Category Archives: Closures, Callbacks & Anonymous Functions

How to Handle a Coinbase Callback in PHP to Recieve Instant Bit Coin Payment Notifications

Coinbase Merchant Settings
In the above screen shot of a account Merchant Settings page you will notice the field that allows you to enter a Callback URL so that you may receive instant payment notifications when you receive an order or bitcoin payment via the Coinbase payment button on your website. These can be useful to mark an order or user as “paid” once you’ve received a payment. Coinbase Callbacks send an automated message to the URL that you specify in the “Callback URL” field in the Merchant Settings in your account. Callbacks are always POST requests in JSON format to a callback URL that you set in the above example it is

Below is an example of the JSON Order Callback that is sent to coin.php.
Sample Order JSON

Below is the code for coin.php that processes the Coinbase Callback. It decodes the Callback input and inserts the parameters into a MySQL database that you specify. It also sends you an email notifying you of the transaction. Note that coin.php returns an integer code of 200, this is what the Coinbase expects to receive in order to acknowledge that the callback was successful.

Processing a Coinbase Callback

PHP Callbacks

A callback is a function that is passed to another segment of code, service or process in order for that segment of code, service or process to call the function at some later point in time when a certain condition has been met. A typical use for a callback is handling information that is requested from a web service like the Google Custom Search API.

A callback function is passed by its name as a string using the call_user_func() helper function. Object methods and static class methods can also be called back using call_user_func().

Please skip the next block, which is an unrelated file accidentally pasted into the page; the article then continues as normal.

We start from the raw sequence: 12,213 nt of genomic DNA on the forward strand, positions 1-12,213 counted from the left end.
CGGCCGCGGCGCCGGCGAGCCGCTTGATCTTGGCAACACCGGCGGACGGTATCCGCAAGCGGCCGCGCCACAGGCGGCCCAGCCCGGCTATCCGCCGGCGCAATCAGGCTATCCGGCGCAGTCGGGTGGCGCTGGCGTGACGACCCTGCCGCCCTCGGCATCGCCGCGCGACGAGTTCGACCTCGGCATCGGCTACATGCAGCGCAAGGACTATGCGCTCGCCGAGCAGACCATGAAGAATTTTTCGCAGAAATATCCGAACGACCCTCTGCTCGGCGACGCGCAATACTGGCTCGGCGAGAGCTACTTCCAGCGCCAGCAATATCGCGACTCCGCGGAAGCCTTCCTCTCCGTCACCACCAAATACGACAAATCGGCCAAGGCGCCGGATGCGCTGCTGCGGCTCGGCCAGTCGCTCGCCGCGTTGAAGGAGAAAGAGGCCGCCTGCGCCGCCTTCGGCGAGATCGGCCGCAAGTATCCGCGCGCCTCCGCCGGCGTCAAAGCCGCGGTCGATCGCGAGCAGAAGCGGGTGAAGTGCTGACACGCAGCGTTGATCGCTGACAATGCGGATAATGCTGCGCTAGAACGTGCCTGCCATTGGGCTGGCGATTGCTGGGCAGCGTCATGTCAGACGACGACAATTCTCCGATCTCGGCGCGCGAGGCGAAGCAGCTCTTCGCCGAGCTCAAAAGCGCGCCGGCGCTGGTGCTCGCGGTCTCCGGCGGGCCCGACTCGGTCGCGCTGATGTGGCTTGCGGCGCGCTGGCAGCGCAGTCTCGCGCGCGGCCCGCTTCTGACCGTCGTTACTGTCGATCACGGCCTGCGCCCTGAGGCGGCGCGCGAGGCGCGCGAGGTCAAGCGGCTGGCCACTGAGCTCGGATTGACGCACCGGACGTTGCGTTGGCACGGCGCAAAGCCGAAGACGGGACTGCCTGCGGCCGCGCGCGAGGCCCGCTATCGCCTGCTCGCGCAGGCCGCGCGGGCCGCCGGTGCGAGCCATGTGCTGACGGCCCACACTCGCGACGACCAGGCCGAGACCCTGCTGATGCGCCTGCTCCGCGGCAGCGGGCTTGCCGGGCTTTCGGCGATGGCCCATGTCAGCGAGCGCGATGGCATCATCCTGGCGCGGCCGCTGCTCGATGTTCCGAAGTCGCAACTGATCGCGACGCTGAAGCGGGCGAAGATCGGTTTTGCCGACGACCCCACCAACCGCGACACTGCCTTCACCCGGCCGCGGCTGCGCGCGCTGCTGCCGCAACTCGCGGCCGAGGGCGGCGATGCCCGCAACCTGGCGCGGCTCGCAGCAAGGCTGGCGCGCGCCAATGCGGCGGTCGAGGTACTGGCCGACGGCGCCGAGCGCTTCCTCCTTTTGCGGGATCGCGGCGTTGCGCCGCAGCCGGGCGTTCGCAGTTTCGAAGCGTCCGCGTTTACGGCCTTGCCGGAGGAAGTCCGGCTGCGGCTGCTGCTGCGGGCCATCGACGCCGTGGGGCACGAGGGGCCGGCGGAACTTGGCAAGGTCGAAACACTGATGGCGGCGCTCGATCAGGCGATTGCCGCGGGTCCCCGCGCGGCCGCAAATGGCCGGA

I will go ahead and give some examples of each of these three ways to call a callback by creating a simple function and a class that has both a static method and a normal method (that must be called by an instantiated object).


These first three examples were to demonstrate the three main ways that call_user_func() can be used to pass callbacks. I will continue on with another example to demonstrate a more practical use for callbacks, using them to process data from the Google API.


You can imagine all the other practical uses for callbacks from writing a payment confirmation to your database after a customer makes a successful purchase from your web site’s payment gateway, or writing search results to your database as is implied in the example above.

Lamda Functions

Lambda functions or “anonymous functions,” as they are often referred to, are simply throwaway functions that can be defined at any time and are typically bound to a variable. The functions themselves only exist in the scope of the variable of which they are defined, so when that variable goes out of scope, so does the function.


$double = function($num) { return $num * 2; }